It happened again just days ago. Another infant dies in a hot car.
It was in Evansville where a dad allegedly forgot to drop off his son at daycare. When he returned to pick him up, his son was still in the car seat, according to a report from WTHR (Indianapolis). The 3-year-old ended up dying in that seat.
While a lot of questions remain as to how a father could forget his son in the back seat of his car for a good part of the day when temperatures were in the mid-90s, one thing is clear: Temperatures inside a car in direct sunlight can reach between 130 to 172 degrees. That’s enough heat to easily kill a child left unattended in the vehicle.
Twenty-one children already have died from heatstroke in cars since just the start of 2019, and more than 800 children have died from this preventable tragedy since 1998. On average, a child dies from vehicular heatstroke once every 10 days.
Many of these deaths were the tragic result of a parent or caretaker in a hurry and just forgetting. It’s hard to believe, but it happens. Other incidents are caused because the operator of the vehicle just took a chance and didn’t realize the impact intense heat can have on children, especially infants.
Consumer Reports has recently called on lawmakers in Congress today to support the Hot Cars Act of 2019, bipartisan legislation recently introduced in both the House and Senate that would require all new passenger vehicles in the U.S. to come with standard equipment designed to help prevent child deaths from heatstroke suffered in motor vehicles.
GMC already has made this special warning system a standard feature.
Basically, once you reach your destination and turn the vehicle off, you hear three beeps followed by a flashing message on the dash, reminding you to look in the rear seat.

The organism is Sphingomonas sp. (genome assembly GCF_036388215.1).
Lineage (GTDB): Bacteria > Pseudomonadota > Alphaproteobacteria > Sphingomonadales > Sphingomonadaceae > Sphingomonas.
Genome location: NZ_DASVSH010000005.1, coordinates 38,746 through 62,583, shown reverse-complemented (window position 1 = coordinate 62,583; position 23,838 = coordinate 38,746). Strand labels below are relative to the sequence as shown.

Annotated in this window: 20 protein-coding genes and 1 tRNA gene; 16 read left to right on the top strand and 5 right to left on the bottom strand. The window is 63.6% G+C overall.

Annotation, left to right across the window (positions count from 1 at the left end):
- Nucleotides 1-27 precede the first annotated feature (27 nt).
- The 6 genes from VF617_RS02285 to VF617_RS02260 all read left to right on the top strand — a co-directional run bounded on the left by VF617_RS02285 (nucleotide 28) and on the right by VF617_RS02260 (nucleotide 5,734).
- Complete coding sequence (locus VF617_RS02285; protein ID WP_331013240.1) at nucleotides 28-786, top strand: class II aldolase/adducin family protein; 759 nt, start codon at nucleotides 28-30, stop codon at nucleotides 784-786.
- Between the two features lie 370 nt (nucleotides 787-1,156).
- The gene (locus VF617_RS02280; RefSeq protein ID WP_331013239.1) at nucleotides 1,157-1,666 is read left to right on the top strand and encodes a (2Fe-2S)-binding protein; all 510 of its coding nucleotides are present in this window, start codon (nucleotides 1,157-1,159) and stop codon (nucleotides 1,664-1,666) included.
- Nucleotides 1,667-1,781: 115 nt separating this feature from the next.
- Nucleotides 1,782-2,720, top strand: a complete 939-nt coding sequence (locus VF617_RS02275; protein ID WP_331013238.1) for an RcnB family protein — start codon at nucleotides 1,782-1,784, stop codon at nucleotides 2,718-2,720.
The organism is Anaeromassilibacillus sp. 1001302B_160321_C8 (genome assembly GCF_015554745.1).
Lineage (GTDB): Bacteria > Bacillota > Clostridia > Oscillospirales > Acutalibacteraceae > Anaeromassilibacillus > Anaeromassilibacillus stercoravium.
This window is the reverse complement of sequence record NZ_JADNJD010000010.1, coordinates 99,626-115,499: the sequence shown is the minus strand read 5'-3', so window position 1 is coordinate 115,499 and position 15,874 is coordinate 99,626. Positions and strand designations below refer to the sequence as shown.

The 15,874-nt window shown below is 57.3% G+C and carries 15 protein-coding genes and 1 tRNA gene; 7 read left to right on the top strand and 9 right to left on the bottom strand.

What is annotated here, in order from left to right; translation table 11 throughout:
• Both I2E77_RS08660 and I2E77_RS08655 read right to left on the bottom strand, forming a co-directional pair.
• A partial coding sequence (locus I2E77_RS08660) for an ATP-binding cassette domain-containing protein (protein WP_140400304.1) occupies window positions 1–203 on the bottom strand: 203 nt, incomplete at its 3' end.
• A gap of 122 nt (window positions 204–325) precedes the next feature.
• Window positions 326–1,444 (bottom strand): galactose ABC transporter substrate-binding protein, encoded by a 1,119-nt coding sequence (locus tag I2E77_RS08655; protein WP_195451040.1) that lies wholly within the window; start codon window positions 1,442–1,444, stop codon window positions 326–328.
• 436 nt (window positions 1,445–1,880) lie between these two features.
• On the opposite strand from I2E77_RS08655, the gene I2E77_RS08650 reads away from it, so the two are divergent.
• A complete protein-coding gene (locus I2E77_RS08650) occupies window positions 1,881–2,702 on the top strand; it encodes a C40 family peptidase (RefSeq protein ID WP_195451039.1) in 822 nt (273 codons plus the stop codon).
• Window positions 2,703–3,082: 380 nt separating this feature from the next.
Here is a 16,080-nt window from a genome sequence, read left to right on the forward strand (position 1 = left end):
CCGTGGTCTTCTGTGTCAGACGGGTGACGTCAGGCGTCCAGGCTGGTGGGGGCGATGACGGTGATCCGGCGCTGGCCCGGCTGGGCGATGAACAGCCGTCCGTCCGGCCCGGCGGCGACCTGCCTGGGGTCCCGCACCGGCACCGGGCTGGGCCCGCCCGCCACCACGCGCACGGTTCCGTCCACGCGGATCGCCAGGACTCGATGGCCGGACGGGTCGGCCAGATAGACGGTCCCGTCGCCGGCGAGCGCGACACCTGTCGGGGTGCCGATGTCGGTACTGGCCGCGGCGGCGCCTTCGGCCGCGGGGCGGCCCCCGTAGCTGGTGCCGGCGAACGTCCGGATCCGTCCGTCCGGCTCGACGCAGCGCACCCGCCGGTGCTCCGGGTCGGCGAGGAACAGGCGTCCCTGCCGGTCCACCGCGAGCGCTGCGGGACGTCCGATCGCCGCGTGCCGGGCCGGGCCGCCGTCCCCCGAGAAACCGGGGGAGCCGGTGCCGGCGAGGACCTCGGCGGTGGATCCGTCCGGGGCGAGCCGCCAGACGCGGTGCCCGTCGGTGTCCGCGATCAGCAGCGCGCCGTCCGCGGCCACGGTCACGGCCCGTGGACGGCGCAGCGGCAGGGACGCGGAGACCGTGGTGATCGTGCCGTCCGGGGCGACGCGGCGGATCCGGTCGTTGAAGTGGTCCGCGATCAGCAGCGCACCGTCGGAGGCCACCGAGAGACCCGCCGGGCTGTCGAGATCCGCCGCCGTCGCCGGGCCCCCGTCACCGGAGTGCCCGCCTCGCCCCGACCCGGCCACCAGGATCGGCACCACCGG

Other options include stand-alone seat-alarms and apps that send constant alerts to check the back seat.
The best advice, however, is to be constantly aware of the temperatures inside a closed vehicle and never ever leave a child alone, even for just a few minutes. If it’s not the heat, there are a number of other dangers that can result.
Take Care While Swimming
Similar advice is imperative for parents who allow their children to swim in a pool or at a beach in the summertime. While it’s a fun and refreshing way to keep cool, tragedies can happen there as well. We hear of too many deaths of children in the water after a parent or other guardian takes their eyes off the child for even a few seconds.
What’s more, there needs to be constant awareness of the damage direct sunlight can have on young swimmers. Severe burns can result, turning a happy day into a very hurtful experience.
Always watch your kids and be sure they are not in the sun too long. At the same time, be sure that proper sun protection is given, including sunscreen with a rating of at least SPF 50.
We at Tauber Law are a family of attorneys that have their own children and can easily empathize with parents who lose a child due to any kind of tragedy. If a loss is due to the negligence of others, please contact us for a no-cost initial consultation. We will determine if you have a case. Nothing will replace a child, of course, but the attorneys at Tauber Law Offices will aggressively represent you so that at least some degree of justice can be served.